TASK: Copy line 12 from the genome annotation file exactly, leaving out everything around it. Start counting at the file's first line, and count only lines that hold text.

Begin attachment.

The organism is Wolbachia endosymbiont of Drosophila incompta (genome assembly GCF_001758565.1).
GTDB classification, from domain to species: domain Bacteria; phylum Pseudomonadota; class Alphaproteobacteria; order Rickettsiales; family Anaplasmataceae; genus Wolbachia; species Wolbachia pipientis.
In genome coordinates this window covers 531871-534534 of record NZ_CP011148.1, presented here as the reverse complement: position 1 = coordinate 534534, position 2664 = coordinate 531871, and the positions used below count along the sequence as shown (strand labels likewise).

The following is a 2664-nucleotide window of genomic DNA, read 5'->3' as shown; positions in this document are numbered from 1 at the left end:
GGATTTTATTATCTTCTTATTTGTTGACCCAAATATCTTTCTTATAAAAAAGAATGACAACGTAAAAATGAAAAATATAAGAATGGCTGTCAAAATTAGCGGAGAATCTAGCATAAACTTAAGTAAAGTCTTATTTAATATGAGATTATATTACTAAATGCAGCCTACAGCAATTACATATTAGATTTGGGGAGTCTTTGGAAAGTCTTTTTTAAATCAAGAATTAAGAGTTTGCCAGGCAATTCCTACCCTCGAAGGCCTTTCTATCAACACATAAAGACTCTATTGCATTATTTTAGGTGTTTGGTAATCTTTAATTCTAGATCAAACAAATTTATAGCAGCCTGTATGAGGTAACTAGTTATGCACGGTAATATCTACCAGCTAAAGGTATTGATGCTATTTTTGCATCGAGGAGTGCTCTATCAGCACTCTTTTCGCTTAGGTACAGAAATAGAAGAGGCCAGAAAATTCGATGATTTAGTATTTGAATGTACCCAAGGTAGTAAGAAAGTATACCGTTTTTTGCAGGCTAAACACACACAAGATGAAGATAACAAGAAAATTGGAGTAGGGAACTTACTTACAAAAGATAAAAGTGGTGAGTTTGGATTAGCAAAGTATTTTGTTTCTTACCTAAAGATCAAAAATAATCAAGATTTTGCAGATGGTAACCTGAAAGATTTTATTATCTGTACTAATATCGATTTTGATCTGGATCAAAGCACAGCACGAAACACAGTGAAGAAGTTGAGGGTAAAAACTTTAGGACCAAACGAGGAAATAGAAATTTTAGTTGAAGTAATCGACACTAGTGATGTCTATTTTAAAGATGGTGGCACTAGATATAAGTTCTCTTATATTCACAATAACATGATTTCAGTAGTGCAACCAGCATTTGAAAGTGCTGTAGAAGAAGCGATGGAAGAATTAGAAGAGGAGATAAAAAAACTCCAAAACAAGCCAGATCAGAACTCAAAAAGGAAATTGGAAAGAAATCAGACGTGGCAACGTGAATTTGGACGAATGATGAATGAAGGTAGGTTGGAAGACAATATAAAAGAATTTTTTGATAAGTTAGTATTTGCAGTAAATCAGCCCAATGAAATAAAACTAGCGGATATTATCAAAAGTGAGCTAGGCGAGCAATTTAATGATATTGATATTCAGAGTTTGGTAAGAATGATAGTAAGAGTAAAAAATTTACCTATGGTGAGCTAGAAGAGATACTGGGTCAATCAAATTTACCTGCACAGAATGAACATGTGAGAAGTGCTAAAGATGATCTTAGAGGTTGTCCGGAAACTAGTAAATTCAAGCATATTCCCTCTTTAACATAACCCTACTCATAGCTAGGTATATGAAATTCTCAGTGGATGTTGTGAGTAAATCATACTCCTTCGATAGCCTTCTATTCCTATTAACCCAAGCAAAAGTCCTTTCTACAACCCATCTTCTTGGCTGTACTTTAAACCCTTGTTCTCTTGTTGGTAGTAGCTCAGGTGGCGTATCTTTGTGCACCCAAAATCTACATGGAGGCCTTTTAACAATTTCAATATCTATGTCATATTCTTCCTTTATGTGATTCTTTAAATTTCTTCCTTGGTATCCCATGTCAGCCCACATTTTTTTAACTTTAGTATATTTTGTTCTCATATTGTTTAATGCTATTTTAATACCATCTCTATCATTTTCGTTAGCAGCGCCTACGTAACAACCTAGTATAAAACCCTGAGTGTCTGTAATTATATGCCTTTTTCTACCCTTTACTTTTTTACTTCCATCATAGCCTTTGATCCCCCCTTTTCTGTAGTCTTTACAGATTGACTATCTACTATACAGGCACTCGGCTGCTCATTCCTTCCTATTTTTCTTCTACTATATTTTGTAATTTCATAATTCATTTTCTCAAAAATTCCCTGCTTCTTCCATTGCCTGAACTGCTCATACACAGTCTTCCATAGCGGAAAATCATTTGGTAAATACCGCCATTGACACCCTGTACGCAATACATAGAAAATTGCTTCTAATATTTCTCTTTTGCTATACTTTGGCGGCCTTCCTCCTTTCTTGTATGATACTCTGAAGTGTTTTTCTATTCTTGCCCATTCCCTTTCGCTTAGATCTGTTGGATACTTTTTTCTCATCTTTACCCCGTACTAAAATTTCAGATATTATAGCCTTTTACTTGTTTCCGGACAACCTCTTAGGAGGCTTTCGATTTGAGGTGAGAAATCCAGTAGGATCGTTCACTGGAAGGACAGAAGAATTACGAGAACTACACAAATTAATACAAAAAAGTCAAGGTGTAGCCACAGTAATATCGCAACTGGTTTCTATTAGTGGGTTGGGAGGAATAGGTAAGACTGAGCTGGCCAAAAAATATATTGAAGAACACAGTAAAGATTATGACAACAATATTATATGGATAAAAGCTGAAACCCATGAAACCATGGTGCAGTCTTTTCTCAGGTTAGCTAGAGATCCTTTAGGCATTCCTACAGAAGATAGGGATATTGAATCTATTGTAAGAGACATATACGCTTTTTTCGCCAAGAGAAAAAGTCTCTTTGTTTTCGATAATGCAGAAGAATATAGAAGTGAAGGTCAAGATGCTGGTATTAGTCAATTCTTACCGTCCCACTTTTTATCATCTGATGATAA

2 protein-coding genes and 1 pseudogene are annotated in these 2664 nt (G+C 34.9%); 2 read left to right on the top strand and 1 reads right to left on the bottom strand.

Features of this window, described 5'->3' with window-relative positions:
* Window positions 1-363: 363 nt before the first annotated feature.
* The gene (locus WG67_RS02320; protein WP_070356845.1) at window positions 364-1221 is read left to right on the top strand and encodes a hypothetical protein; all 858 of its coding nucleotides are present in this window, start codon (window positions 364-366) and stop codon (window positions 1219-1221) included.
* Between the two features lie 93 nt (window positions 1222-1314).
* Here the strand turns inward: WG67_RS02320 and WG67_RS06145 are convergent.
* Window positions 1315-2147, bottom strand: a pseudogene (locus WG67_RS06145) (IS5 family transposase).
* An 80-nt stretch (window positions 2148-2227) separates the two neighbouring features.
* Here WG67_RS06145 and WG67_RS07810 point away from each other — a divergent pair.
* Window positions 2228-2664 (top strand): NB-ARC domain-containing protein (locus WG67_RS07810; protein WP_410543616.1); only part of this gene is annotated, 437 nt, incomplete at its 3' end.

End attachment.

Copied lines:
* Window positions 1315-2147, bottom strand: a pseudogene (locus WG67_RS06145) (IS5 family transposase).